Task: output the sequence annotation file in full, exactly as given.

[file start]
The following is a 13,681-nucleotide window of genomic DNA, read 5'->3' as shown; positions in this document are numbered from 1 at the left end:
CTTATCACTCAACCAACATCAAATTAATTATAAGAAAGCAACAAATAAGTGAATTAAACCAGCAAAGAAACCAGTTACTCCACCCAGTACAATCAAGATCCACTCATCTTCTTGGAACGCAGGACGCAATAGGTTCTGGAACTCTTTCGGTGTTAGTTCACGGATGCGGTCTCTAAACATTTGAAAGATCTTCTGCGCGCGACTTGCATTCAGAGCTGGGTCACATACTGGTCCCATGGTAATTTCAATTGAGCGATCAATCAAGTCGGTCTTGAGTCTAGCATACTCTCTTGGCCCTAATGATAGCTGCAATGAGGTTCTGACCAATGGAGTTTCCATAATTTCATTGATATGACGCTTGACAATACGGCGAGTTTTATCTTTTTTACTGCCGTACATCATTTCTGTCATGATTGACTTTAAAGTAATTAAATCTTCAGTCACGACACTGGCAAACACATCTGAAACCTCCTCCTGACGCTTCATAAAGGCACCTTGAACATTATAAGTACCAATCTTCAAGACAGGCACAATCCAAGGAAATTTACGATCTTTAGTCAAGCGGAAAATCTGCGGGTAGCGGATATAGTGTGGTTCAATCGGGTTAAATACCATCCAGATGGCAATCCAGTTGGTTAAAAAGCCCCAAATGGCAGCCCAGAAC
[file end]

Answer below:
The following is a 13,681-nucleotide window of genomic DNA, read 5'->3' as shown; positions in this document are numbered from 1 at the left end:
CTTATCACTCAACCAACATCAAATTAATTATAAGAAAGCAACAAATAAGTGAATTAAACCAGCAAAGAAACCAGTTACTCCACCCAGTACAATCAAGATCCACTCATCTTCTTGGAACGCAGGACGCAATAGGTTCTGGAACTCTTTCGGTGTTAGTTCACGGATGCGGTCTCTAAACATTTGAAAGATCTTCTGCGCGCGACTTGCATTCAGAGCTGGGTCACATACTGGTCCCATGGTAATTTCAATTGAGCGATCAATCAAGTCGGTCTTGAGTCTAGCATACTCTCTTGGCCCTAATGATAGCTGCAATGAGGTTCTGACCAATGGAGTTTCCATAATTTCATTGATATGACGCTTGACAATACGGCGAGTTTTATCTTTTTTACTGCCGTACATCATTTCTGTCATGATTGACTTTAAAGTAATTAAATCTTCAGTCACGACACTGGCAAACACATCTGAAACCTCCTCCTGACGCTTCATAAAGGCACCTTGAACATTATAAGTACCAATCTTCAAGACAGGCACAATCCAAGGAAATTTACGATCTTTAGTCAAGCGGAAAATCTGCGGGTAGCGGATATAGTGTGGTTCAATCGGGTTAAATACCATCCAGATGGCAATCCAGTTGGTTAAAAAGCCCCAAATGGCAGCCCAGAAC